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Get Moving to Benefit Mind, Body, & Spirit

Matthew Ralph-Savage

We know that people living with dementia need to stay active to maintain mobility, but the benefits of movement outweigh that of just muscle and joint coordination. Physical activity is shown to increase brain function and boost social and emotional wellbeing.

The following are examples of ways incorporating physical activity into a daily routine can help support people with Alzheimer’s and dementia;


 

Improved Mood

Physical activity will release endorphins that can improve a person’s mood. There can also be an increase of confidence from independence that can come from strength and conditioning gained from physical activities.

Improved Memory

We know that physical activity can boost cognitive function, which can help with memory loss issues. Exercising can stimulate the brain and provide the needed support to try and reduce the progression of Alzheimer’s and dementia.

Increases Strength

People living with dementia can experience decreased mobility resulting in a sense of helplessness. Physical activity can increase strength, so people may be able to do things themselves they couldn’t do before, like lifting certain items. The sense of independence boosts self-esteem. Moreover, increased strength can also reduce risks of falls for people with dementia and Alzheimer’s. Living with dementia puts you at high risk due to the decline in motor skills, but physical activity can support balance and stability.

Better Communication

Independence skills were mentioned, however with increased physical activity comes increased energy and cognitive function which can also benefit communication and social skills.

Reduce Pain

Physical activity can improve flexibility and relieve pain in problem areas. For those with arthritis or living with muscular discomfort, regular movement can relax the joints and minimize pain and pressure points.

 

 

Planning Activities

 

Avoid over-stimulation. People living with dementia or those with Alzheimer’s can become easily overwhelmed and overstimulated which has adverse effects. When selecting physical activities, start with something a little more low key to gauge levels of interest and engagement. Focus on the fun and enjoyment. Don’t put pressure on fitness goals or overexertion. Even the slightest movement can have a major impact.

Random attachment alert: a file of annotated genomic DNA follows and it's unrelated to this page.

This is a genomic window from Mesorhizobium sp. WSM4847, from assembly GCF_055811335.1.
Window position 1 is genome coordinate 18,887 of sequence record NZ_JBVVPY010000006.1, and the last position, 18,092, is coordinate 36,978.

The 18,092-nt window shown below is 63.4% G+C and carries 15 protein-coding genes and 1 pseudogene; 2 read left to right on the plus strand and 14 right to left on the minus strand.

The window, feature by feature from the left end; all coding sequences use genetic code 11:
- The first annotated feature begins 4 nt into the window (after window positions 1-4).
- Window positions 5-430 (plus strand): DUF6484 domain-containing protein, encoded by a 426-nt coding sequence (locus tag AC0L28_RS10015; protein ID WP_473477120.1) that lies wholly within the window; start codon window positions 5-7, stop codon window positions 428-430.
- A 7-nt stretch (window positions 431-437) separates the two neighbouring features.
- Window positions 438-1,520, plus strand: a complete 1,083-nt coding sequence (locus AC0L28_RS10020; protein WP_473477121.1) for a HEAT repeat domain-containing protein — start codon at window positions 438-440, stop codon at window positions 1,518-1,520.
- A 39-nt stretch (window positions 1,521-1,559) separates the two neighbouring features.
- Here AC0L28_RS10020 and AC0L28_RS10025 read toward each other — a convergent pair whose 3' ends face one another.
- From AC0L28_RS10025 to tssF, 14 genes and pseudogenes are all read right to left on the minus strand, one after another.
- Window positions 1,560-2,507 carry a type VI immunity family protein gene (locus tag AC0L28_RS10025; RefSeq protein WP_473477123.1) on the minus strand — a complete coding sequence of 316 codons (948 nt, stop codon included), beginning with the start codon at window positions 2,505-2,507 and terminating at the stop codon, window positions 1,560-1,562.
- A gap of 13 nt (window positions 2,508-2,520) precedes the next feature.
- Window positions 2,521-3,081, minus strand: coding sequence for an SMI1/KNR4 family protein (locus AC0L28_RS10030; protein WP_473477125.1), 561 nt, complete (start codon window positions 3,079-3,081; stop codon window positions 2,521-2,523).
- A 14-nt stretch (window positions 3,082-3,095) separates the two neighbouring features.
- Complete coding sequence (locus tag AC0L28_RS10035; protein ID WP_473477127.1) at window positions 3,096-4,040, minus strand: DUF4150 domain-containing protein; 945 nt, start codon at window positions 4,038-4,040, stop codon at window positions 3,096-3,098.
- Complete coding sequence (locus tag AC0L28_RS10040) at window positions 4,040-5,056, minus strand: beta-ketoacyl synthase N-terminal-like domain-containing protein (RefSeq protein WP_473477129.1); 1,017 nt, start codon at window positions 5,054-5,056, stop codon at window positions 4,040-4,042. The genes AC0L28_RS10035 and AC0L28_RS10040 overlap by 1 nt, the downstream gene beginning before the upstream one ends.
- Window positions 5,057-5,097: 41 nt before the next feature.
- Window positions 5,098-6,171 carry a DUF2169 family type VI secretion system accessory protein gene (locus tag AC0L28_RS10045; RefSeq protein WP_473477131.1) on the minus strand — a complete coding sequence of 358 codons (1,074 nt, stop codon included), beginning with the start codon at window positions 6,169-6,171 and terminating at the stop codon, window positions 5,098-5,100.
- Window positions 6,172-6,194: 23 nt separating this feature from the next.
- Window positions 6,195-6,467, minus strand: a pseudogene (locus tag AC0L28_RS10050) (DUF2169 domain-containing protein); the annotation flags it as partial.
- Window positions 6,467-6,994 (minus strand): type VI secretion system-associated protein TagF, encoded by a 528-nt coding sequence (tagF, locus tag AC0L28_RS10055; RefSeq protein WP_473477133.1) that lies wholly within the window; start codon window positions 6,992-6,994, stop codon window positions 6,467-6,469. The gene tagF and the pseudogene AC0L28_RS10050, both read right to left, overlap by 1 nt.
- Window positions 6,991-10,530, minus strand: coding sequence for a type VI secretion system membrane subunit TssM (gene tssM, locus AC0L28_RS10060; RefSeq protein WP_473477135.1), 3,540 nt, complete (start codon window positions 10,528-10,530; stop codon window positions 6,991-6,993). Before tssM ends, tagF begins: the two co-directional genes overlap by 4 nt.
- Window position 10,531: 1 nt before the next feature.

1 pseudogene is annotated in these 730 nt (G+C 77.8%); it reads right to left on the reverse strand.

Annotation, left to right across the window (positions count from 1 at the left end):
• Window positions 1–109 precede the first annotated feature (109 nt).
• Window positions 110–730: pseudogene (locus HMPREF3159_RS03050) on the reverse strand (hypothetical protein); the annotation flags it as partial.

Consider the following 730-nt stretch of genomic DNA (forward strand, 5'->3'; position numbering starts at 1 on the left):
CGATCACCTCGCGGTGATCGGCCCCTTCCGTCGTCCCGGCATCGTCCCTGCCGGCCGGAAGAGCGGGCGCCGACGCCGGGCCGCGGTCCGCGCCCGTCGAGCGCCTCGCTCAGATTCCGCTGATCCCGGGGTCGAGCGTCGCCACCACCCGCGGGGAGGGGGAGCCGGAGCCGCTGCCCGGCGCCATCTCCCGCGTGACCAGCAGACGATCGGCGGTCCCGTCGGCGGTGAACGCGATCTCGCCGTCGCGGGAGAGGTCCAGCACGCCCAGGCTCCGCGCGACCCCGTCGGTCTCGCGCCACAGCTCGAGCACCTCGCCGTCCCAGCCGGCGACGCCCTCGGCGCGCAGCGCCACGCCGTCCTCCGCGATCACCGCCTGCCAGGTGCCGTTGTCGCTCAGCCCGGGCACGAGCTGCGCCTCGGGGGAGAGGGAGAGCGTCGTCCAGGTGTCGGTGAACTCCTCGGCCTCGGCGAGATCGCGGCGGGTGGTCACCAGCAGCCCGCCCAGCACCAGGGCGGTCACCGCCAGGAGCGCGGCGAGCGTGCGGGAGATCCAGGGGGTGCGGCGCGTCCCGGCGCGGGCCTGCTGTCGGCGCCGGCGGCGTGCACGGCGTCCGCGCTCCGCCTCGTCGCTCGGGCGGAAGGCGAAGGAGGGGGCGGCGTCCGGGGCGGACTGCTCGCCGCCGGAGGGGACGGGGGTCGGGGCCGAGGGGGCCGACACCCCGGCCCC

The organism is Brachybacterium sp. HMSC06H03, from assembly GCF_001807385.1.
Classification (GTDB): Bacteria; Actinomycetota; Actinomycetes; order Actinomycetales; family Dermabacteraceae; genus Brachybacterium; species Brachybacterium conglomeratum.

Walking

Walking is one of the easiest ways to get anyone exercising. Taking a walk around the block, or even just walking around inside. Get the blood flowing and clear the mind. For some, just talking a walk to run an errand or taking the dog to the park is enough to boost wellbeing.

Stretching

Daily stretching and simple yoga poses can be relaxing physical activities for people living with dementia. Whether sitting or standing, basic stretches can improve limited mobility.

Dancing

Get your groove on. Turn up the music and get moving. Spark joy while encouraging memory function and physical activity with dance…and don’t forget to have some fun.

Water Exercise

If you have access to a pool, aquatics is an excellent way to encourage low impact physical activity. Water activities also provide natural resistance to help with muscle gains and strength, as well.

 

Movement and physical activities are an excellent way to engage people with dementia. The increase in strength and cognitive function boosts wellbeing and offers social and emotional therapies that help maintain relationships and keep people engaged. Relish offers activities and ideas to boost wellbeing in those affected with memory loss. An invaluable resource to the dementia and Alzheimer’s community, for over 10 years Relish has designed and developed ways to help family, friends and caregivers make meaningful connections and engage people living with memory loss. Visit relish-life.com to learn more about staying active and bringing joy to life when living with dementia.